The path to the playoffs begins now.
On one side, Bluffton High School will be hoping to get back.
On the other, Battery Creek High School begins a mission to return after a heavy first-round defeat.
But groundwork must be laid, and that begins Friday night at Bluffton when the Bobcats and Dolphins meet for the first time since 2011. That year, a powerful Bobcats squad rolled to an 82-0 win, but that was then, and this is now.
For Bluffton, opening night means a chance to set last year's shortcomings right, to erase the memories of close calls and see if a new crop of players can reach old heights. Coach Ken Cribb doesn't think his squad will have any trouble getting up for the game.
"I don't think you've got to do anything," Cribb said of motivating the team. "If they don't get fired up for that first kickoff, there's something wrong with them."
While there may be nothing wrong from a motivational standpoint, Cribb said Bluffton is dealing with a few injury concerns, most notably on the offensive line. The fifth-year coach said everyone else is almost at full speed, with the exception of dynamic playmaker and breakout candidate Terrance Heyward.
Heyward is continuing to work his way back from a torn MCL and ACL, but Cribb already sees great progress and said he expects his wide-out to be at full strength sooner rather than later.
"He's getting better every day," Cribb said.
The matchup will be the first test case in a new district directive to have all area teams play each other. Cribb said he expects a great atmosphere and a good game against a team he says is stocked with "great athletes." He expects the Dolphins to run some zone read and find ways to get receiver Eric Freeman and running back Tyrone Dilbert the ball.
Battery Creek coach Jim Shuman said he hopes the Dolphins' improved depth helps as they open a tough non-region schedule. He has been especially encouraged by the numbers on the offensive and defensive lines, which will be tested Friday.
Senior offensive linemen Michael Reyes and Seth Priester earn the task of trying to slow Bobcats defensive end Shameik Blackshear.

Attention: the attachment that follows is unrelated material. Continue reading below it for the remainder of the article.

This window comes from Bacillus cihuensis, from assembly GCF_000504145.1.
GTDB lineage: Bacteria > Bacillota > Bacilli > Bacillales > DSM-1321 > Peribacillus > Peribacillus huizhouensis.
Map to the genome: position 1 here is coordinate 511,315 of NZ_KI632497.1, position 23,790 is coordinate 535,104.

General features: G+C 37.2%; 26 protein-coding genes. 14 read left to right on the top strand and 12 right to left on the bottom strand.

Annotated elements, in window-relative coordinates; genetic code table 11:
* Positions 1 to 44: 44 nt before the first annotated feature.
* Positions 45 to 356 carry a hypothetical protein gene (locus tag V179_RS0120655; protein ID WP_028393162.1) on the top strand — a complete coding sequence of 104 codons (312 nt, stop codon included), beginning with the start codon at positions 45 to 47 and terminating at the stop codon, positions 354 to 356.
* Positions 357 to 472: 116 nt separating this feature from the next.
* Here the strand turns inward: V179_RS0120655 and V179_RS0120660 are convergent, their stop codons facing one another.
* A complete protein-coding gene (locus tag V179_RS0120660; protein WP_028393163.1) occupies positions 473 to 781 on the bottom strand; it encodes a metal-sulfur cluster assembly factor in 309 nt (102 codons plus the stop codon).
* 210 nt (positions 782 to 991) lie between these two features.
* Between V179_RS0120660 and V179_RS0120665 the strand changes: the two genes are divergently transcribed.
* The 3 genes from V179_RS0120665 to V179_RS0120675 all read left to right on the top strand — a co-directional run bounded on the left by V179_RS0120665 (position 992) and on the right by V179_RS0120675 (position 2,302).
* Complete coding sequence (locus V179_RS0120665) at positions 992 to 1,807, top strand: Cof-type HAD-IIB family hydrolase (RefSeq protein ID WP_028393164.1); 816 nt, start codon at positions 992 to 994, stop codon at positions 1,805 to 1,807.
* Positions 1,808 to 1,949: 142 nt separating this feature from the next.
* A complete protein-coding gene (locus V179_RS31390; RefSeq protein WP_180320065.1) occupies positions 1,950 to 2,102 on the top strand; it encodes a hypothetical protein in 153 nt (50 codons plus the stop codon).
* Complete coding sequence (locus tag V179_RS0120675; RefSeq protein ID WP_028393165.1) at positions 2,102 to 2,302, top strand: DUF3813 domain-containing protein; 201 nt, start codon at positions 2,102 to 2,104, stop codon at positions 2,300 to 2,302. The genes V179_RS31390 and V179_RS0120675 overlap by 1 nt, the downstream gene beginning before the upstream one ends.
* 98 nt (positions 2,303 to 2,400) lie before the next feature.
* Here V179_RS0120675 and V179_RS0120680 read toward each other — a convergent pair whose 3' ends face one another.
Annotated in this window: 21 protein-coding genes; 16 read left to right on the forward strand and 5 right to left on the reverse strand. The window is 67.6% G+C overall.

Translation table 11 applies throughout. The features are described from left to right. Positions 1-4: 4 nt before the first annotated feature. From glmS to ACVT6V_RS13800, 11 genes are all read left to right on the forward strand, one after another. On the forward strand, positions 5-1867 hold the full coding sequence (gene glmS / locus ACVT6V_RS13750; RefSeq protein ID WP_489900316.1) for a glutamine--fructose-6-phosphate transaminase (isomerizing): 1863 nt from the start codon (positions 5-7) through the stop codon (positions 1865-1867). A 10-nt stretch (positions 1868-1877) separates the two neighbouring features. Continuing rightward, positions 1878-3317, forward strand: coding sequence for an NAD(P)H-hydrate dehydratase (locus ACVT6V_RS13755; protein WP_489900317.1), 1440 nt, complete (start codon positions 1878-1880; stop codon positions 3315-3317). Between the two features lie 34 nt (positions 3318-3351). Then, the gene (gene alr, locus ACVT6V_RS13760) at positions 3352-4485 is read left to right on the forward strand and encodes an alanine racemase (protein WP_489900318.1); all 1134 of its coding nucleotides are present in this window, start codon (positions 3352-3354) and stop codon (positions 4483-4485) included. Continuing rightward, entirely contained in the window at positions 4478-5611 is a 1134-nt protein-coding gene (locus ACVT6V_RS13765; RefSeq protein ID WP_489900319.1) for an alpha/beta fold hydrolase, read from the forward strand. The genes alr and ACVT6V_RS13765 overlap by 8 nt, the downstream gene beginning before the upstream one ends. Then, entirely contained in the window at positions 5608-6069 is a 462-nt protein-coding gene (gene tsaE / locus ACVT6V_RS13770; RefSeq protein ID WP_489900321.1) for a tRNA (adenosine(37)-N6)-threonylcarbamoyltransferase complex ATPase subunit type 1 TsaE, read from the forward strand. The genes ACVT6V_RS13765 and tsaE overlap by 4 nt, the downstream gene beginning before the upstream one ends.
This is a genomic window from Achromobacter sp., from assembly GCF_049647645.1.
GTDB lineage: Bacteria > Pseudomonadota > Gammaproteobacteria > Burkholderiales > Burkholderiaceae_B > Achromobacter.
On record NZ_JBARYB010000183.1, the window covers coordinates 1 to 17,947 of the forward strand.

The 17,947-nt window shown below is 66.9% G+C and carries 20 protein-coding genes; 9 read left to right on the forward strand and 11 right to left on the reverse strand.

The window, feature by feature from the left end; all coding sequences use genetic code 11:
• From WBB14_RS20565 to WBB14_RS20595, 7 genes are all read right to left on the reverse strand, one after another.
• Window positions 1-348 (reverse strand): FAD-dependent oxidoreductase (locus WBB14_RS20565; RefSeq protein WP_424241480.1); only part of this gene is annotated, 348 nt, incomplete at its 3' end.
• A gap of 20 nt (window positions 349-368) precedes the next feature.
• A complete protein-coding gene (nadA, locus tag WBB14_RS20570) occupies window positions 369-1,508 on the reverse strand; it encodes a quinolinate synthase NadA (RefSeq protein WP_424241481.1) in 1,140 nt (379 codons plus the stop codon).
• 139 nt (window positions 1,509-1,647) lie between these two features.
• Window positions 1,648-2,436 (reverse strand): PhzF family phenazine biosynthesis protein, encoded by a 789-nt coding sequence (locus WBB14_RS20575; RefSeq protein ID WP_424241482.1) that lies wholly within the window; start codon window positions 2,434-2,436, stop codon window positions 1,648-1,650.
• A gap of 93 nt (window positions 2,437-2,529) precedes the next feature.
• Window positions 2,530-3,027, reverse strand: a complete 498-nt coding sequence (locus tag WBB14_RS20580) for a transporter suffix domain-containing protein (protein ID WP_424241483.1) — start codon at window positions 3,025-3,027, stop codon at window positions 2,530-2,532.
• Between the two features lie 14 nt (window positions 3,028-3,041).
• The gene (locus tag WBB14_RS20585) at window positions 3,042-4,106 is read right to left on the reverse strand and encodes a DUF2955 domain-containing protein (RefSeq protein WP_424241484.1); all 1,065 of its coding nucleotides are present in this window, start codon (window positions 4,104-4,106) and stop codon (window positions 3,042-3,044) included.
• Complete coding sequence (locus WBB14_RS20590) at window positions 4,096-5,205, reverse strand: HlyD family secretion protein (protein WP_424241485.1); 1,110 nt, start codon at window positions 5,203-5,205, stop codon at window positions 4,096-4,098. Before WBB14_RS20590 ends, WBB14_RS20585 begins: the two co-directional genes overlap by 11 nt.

"Blackshear's definitely the kind of kid you've got to scheme for," Shuman said. "He's an outstanding player. We're definitely going to emphasize getting as many bodies on him as we can."
Battery Creek schedule a scrimmage with Berkeley last week to prepare for Bluffton's up-tempo offense. The Stags run a fast-paced attack, and Shuman said the scrimmage was part of a long-term plan to make sure the Dolphins are as prepared as possible.
"We know we're going to have kids who may not be as fast," Shuman said. "Obviously they have some great size up front. We feel like if our kids do what we ask them to do, regardless of size, we'll be OK."
FRIDAY'S OTHER GAMES
Ridgeland-Hardeeville at Hilton Head Island, 7:30 p.m.
Last meeting: Hilton Head Island 47, Ridgeland-Hardeeville 6 (2013)
The skinny: Opening night has been a traditional tripping point for the Seahawks, who won their opener for the first time in their last 14 tries in 2013. Coach B.J. Payne will be looking to make it a two-year streak this time around against the new-look Jaguars and first-year coach Jahmaal Nelson.
Players to watch: The Jaguars have suffered significant losses to Hilton Head Island in each of the last two years. If they want to hang closer, QB/RB Gavin Bush and LB Craven Howard will need to be at their best. Bush is dangerous if he finds a crease, and Howard is a terror in the middle of the field. For Hilton Head Island, all eyes are on QB Aidan Hegarty as he returns to the field after injuries kept him out of the spotlight in 2013.
Keys to the game: Hilton Head High will have to find a way to deal with the triple-option look the Jaguars will debut under Nelson. It's a system that can wreak havoc on defenses, and this is a rare occasion where the Seahawks' experienced secondary won't be as influential. For the Jaguars, they will need to hold onto the ball. With downfield threats like Aaron Frazier and Tyler Hamilton on the other side, Ridgeland-Hardeeville needs to score early and control the pace of play. Depth puts the Jaguars at a disadvantage, but success on the ground could mitigate that.
Hilton Head Christian Academy at Trinity-Byrnes, 7:30 p.m.
The skinny: The Eagles will take to the road for their season opener, with coach Ryan Mitch looking to find a winning formula after starting 2013 0-2. HHCA hasn't faced Trinity-Byrnes (Darlington) at all in the last decade, so this is not a familiar opponent, even within SCISAA. This might be an advantage, though, because the Eagles are breaking in a new spread offense and finding personnel to fit different places on the field. Mitch's roster is just over 20 right now, so depth could be a big issue.
Players to watch: It all starts at quarterback. Ryan Barrett takes over as the latest senior signal-caller, and does so with an arm that Mitch believes has shown a lot of promise this preseason. In the final scrimmage, Barrett went 11-16 with just one INT and a pair of drops. Chris Edwards is filling in at running back and has been outstanding as a linebacker in scrimmages.
Keys to the game: Balance. Last season's state finalist team did its work almost exclusively out of the diamond formation, churning up rushing yards. Mitch has maintained that his offense must find more of a balance. Barrett is the key to making that happen. If an experienced offensive line plays up to potential, that could help speed the learning process along and keep the Eagles healthy.